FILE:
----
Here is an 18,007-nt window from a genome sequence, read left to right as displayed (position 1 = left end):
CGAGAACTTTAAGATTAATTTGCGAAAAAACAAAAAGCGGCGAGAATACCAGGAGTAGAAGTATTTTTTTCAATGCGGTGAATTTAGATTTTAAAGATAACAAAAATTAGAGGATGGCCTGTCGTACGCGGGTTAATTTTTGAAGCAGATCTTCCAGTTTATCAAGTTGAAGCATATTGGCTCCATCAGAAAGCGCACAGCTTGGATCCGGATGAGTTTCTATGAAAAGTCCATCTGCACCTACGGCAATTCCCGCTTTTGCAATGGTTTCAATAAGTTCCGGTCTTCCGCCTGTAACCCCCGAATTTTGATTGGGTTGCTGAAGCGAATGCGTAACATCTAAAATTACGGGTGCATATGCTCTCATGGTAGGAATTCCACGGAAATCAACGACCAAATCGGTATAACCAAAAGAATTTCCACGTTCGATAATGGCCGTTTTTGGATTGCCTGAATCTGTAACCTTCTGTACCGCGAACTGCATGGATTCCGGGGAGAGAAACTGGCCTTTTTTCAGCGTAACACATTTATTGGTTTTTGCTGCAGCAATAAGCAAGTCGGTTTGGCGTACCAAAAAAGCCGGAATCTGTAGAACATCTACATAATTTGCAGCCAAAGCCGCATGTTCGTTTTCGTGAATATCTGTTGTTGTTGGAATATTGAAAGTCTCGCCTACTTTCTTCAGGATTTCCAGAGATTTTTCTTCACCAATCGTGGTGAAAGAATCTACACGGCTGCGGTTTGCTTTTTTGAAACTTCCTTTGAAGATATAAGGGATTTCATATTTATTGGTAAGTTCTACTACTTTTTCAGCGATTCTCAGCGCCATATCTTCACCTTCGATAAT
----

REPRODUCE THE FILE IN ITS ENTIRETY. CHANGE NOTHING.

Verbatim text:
Here is an 18,007-nt window from a genome sequence, read left to right as displayed (position 1 = left end):
CGAGAACTTTAAGATTAATTTGCGAAAAAACAAAAAGCGGCGAGAATACCAGGAGTAGAAGTATTTTTTTCAATGCGGTGAATTTAGATTTTAAAGATAACAAAAATTAGAGGATGGCCTGTCGTACGCGGGTTAATTTTTGAAGCAGATCTTCCAGTTTATCAAGTTGAAGCATATTGGCTCCATCAGAAAGCGCACAGCTTGGATCCGGATGAGTTTCTATGAAAAGTCCATCTGCACCTACGGCAATTCCCGCTTTTGCAATGGTTTCAATAAGTTCCGGTCTTCCGCCTGTAACCCCCGAATTTTGATTGGGTTGCTGAAGCGAATGCGTAACATCTAAAATTACGGGTGCATATGCTCTCATGGTAGGAATTCCACGGAAATCAACGACCAAATCGGTATAACCAAAAGAATTTCCACGTTCGATAATGGCCGTTTTTGGATTGCCTGAATCTGTAACCTTCTGTACCGCGAACTGCATGGATTCCGGGGAGAGAAACTGGCCTTTTTTCAGCGTAACACATTTATTGGTTTTTGCTGCAGCAATAAGCAAGTCGGTTTGGCGTACCAAAAAAGCCGGAATCTGTAGAACATCTACATAATTTGCAGCCAAAGCCGCATGTTCGTTTTCGTGAATATCTGTTGTTGTTGGAATATTGAAAGTCTCGCCTACTTTCTTCAGGATTTCCAGAGATTTTTCTTCACCAATCGTGGTGAAAGAATCTACACGGCTGCGGTTTGCTTTTTTGAAACTTCCTTTGAAGATATAAGGGATTTCATATTTATTGGTAAGTTCTACTACTTTTTCAGCGATTCTCAGCGCCATATCTTCACCTTCGATAAT